Cagney’s Eddie is in fact the middle shade of what’s really three facets of one character: he’s the man who started out tough but good at heart, tried to maintain some fairness and trust during his subsequent crime career, but became a lethal force because it’s how one survives in a distrustful world. Ultimately, he falls from his royal chaise, and when humbled, finds an opportunity to right the wrongs of the past (including George’s bad ways), and redeem himself before bowing out.
That’s Eddie’s arc, but as a character, he’s a fascinating barometer of the limited mores filmmakers were allowed to play with onscreen, now that the Production Code was law. Like the prohibition of booze, the Code restricted the delivery between filmmakers and audiences of adult elements – here it’s behaviour, imagery, suggestiveness, dialogue, and relationships – so unlike the sexed-up Tom Powers from Public Enemy, Cagney’s new crime variation is a strangely asexual or virginal male.
Whereas Tom struggled with loving his Ma and wanting a lover with Ma characteristic (found in Jean Harlow’s character, Gwen Allen), Eddie never gets the girl nor wants to; he’s a workaholic who falls for aspiring singer Jean Sherman (Priscilla Lane), but he maintains a respectful distance, shepherding her career and loving at arm’s reach without any touchy-feely moments; gifts of jewelry, a propped up singing career, and a crystal radio set are as his equivalents of a kiss.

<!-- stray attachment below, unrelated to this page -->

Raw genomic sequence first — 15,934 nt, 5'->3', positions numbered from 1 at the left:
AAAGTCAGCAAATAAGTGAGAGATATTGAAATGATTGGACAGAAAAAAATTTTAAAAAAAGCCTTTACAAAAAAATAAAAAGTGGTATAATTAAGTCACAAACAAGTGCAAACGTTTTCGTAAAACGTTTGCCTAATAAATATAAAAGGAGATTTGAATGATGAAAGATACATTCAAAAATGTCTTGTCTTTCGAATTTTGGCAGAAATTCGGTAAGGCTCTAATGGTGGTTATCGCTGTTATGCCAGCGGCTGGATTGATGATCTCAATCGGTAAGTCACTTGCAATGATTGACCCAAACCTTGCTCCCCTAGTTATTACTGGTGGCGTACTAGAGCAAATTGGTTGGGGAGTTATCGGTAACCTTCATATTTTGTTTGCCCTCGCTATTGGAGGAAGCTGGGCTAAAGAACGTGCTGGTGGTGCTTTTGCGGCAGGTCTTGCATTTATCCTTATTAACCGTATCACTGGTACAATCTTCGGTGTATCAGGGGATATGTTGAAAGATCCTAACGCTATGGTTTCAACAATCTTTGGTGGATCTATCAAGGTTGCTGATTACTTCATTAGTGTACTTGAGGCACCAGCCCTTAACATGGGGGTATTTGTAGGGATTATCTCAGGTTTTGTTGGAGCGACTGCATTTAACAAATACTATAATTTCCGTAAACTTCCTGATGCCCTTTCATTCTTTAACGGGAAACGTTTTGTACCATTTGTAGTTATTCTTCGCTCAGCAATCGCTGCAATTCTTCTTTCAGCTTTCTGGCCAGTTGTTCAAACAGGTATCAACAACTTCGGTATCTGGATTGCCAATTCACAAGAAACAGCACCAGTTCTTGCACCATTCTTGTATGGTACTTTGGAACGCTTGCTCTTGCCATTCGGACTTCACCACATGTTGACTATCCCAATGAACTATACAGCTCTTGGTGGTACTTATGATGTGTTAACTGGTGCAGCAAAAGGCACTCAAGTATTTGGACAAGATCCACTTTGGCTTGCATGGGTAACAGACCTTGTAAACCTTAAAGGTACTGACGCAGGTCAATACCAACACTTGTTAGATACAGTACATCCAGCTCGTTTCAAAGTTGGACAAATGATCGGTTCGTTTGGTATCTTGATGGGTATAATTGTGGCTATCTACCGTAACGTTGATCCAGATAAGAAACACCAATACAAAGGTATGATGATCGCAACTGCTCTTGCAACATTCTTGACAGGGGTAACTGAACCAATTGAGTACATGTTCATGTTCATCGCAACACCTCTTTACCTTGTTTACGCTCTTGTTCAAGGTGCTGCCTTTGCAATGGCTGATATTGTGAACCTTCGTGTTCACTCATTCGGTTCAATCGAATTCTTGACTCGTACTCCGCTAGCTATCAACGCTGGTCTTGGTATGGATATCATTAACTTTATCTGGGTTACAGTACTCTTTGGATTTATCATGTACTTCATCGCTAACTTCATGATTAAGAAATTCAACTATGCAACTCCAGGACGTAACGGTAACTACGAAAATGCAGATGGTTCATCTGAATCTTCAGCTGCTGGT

That weird fidelity within a gangster film is goosed with Eddie never touching the alcohol he makes – any alcohol. Like a child, he drinks milk, and it’s only when he’s betrayed by a close friend that he steps into adulthood, experiences rage and jealousy, and goes on a long-term bender, pickling himself while the motherly older woman who does love him, Panama Smith (Gladys George), watches with sadness, and acts as his handler.
Panama clearly has a rapport with Eddie, but she’s no more than a Ma; even when Eddie is mentally drooling over Jean during a singing set at the club, he clutches Panama’s hand, transferring the affection he can’t share with Jean to the older woman that never leaves his side, and always gives him sage advice.